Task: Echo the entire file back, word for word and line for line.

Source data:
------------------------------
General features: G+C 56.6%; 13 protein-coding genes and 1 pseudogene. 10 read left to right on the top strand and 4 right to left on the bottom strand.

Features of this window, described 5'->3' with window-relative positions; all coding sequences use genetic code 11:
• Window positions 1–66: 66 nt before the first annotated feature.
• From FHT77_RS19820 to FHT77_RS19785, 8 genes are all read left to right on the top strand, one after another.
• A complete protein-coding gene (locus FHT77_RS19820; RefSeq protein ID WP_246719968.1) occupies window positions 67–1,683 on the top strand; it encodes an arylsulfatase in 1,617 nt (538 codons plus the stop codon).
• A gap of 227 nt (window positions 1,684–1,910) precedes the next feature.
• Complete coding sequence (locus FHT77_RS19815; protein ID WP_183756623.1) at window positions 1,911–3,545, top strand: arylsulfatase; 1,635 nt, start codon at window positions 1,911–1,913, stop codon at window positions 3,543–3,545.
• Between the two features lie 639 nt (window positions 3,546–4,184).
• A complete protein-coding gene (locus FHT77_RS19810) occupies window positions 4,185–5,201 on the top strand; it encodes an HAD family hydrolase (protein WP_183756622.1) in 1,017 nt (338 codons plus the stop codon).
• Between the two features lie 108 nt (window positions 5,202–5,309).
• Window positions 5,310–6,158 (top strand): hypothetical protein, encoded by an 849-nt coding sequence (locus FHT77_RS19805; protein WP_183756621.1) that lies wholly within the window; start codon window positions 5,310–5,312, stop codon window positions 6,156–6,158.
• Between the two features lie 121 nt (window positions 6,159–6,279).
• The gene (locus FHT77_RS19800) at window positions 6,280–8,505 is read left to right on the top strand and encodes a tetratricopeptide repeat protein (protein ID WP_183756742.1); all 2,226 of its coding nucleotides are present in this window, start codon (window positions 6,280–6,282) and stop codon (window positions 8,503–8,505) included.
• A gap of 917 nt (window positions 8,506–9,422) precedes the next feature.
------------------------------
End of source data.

General features: G+C 56.6%; 13 protein-coding genes and 1 pseudogene. 10 read left to right on the top strand and 4 right to left on the bottom strand.

Features of this window, described 5'->3' with window-relative positions; all coding sequences use genetic code 11:
• Window positions 1–66: 66 nt before the first annotated feature.
• From FHT77_RS19820 to FHT77_RS19785, 8 genes are all read left to right on the top strand, one after another.
• A complete protein-coding gene (locus FHT77_RS19820; RefSeq protein ID WP_246719968.1) occupies window positions 67–1,683 on the top strand; it encodes an arylsulfatase in 1,617 nt (538 codons plus the stop codon).
• A gap of 227 nt (window positions 1,684–1,910) precedes the next feature.
• Complete coding sequence (locus FHT77_RS19815; protein ID WP_183756623.1) at window positions 1,911–3,545, top strand: arylsulfatase; 1,635 nt, start codon at window positions 1,911–1,913, stop codon at window positions 3,543–3,545.
• Between the two features lie 639 nt (window positions 3,546–4,184).
• A complete protein-coding gene (locus FHT77_RS19810) occupies window positions 4,185–5,201 on the top strand; it encodes an HAD family hydrolase (protein WP_183756622.1) in 1,017 nt (338 codons plus the stop codon).
• Between the two features lie 108 nt (window positions 5,202–5,309).
• Window positions 5,310–6,158 (top strand): hypothetical protein, encoded by an 849-nt coding sequence (locus FHT77_RS19805; protein WP_183756621.1) that lies wholly within the window; start codon window positions 5,310–5,312, stop codon window positions 6,156–6,158.
• Between the two features lie 121 nt (window positions 6,159–6,279).
• The gene (locus FHT77_RS19800) at window positions 6,280–8,505 is read left to right on the top strand and encodes a tetratricopeptide repeat protein (protein ID WP_183756742.1); all 2,226 of its coding nucleotides are present in this window, start codon (window positions 6,280–6,282) and stop codon (window positions 8,503–8,505) included.
• A gap of 917 nt (window positions 8,506–9,422) precedes the next feature.